We’re Not Going Back to the Way Life Was Before Thanks to the coronavirus, the future may arrive earlier than expected.

A few years ago I interviewed Tyler Morse, the developer working to restore Eero Saarinen’s TWA terminal at JFK Airport into a hotel. A large chunk of the business, he told me, would be hidden from the travelers who came to sip cocktails and gawk at the soaring central atrium. This was the conference center: a subterranean zone of banquet halls and offices that would provide a crucial revenue stream. “A big part of airport hotel business is the 12- to 15-person meeting,” Morse went on. “People fly in, you just need to meet, then they fly out.” You didn’t need a city to do that, just an airport and a conference room. Suits were already meeting near hubs in Dallas or Chicago; American executives with partners from Europe, the Middle East, or Africa could meet at his hotel. And fly right back home again.

It seems insane, but that’s the way things go in the corporate world. For businesses that trade primarily in ideas, study after study has shown enormous benefits associated with being in one place. Economists call this the “agglomeration effect”; it explains why firms keep clustering in places like Silicon Valley despite the expense.

I thought of Morse last week after a single biotech leadership meeting at a Boston hotel was found responsible for 77 of Massachusetts’ 95 Covid-19 cases. I thought about all the corporate gathering that ultimately doesn’t seem all that necessary. If there is any sign of our future in Italy, where everything but groceries and pharmacies has been shut down, a once-in-a-lifetime break with normalcy is ahead of us.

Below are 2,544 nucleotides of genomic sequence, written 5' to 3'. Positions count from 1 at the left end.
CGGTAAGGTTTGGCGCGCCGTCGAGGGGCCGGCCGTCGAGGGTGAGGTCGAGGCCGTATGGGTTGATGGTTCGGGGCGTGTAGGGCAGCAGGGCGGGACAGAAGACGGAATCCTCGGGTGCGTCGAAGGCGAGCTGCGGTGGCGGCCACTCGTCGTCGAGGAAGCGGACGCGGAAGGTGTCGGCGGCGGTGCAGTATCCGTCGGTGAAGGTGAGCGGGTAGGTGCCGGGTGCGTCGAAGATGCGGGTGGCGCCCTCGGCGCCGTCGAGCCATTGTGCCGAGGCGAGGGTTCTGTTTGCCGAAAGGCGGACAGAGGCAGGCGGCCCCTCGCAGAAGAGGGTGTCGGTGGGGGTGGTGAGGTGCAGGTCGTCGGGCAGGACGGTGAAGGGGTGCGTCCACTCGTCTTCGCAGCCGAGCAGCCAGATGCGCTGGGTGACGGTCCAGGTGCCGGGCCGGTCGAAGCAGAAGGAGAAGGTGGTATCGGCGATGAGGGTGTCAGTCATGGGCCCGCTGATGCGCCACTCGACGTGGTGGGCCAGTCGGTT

Virtually every activity that entails or facilitates in-person human interaction seems to be in the midst of a total meltdown as the coronavirus outbreak erases Americans’ desire to travel. The NBA, NHL, and MLB have suspended their seasons. Austin’s South by Southwest canceled this year’s festival and laid off a third of its staff. Amtrak says bookings are down 50 percent and cancelations are up 300 percent; its CEO is asking workers to take unpaid time off. Hotels in San Francisco are experiencing vacancy rates between 70 and 80 percent. Broadway goes dark on Thursday night. The CEOs of Southwest and JetBlue have both compared the impact of COVID-19 on air travel to 9/11. (That was before PresidentDonald Trump banned air travel from Europe on Wednesday night.) Universities, now emptying their campuses, have never tried online learning on this scale. White-collar companies like Amazon, Apple, and the New York Times (and Slate!) are asking employees to work from home for the foreseeable future.


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